Summer Gardening Tips

This article is broken up into two parts, information about our container grown plants and how to take care of them during the summer

Part I: Container Grown Plants

  1. Porous Potting Soil. Potting mixes are porous, meaning that the soil has minute spaces or holes through which liquid or air may pass. Because of this, it is important to water your plants everyday (potentially even twice a day) while still in the container.
  2. Black- Heat Absorbing Pots. Our containers are black and will absorb heat. Hot roots, hot plants. We would encourage keeping the plants in a shaded area if you will not be planting them right away.
  3. Root Bound Plants. Plants in containers can become root bound, meaning that the roots make up a large mass in the pot. Water these plants, while in the container, daily, even more depending on how hot it is. Our best advice, however, is to get it planted rather than having them sit around. Tease out the roots before planting to give them a helping hand. Using a knife or a 3 pronged cultivator, you can score the root ball.
  4. Here in the nursery our perennials are being watered twice a day, and many are also getting hand watered a third time. Watering once a day may not be enough.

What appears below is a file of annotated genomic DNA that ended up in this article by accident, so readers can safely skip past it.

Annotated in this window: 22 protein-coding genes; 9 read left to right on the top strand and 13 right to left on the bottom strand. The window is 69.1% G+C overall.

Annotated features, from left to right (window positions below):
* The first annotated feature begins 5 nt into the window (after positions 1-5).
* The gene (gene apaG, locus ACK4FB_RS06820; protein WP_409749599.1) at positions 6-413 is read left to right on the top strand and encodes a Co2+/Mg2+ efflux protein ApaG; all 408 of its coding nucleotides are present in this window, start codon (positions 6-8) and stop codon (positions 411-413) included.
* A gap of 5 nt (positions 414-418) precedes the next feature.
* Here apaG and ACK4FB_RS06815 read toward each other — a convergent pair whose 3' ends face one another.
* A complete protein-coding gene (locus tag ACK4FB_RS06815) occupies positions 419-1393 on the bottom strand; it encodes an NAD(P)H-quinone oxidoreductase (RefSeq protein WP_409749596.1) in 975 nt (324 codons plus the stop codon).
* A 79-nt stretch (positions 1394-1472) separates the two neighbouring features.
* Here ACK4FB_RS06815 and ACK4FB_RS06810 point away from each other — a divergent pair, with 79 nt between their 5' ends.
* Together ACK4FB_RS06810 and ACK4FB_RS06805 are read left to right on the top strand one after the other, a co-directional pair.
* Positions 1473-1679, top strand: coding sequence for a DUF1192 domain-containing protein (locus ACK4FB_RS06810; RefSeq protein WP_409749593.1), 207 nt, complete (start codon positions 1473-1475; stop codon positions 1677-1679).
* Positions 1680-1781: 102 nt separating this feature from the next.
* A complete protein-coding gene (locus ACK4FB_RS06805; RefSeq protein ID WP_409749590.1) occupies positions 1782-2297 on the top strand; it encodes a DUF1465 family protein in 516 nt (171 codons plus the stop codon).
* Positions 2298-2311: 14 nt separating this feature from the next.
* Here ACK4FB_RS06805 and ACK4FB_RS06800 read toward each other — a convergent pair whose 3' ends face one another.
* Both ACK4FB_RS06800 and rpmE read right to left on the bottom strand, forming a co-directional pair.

Part II: Water Water Water!

  1. Water is life. Without adequate water newly planted plants may suffer or die.
  2. Sprinklers, drip lines or rain just does not cut it. Hand water your new plants daily. Watering twice daily may be needed as the temperatures go above 93°.
  3. When prepping to plant, soak the area well so that the ground is ready for its new arrivals. Make sure the plants in containers are well watered. After planting, water the area and your new plants again.
  4. Water your new plants everyday. Our best and personal advice is to hand water. Drag out that hose!
  5. We also recommend deep soaking the area once a week; leave the hose running slowly in an area for 30 minutes to an hour. Deep soaking an area guarantee that the entire planting bed will be watered.
  6. Keep an eye on the root ball. If you are unsure if your plant is getting adequate water, dig down  and check the root ball. If the root ball is not wet, but the area around it is, the plant is not getting enough water. This is why we recommend hand watering. Hand watering gives you control so that you can guarantee yourself that the root ball of your new plant is getting watered.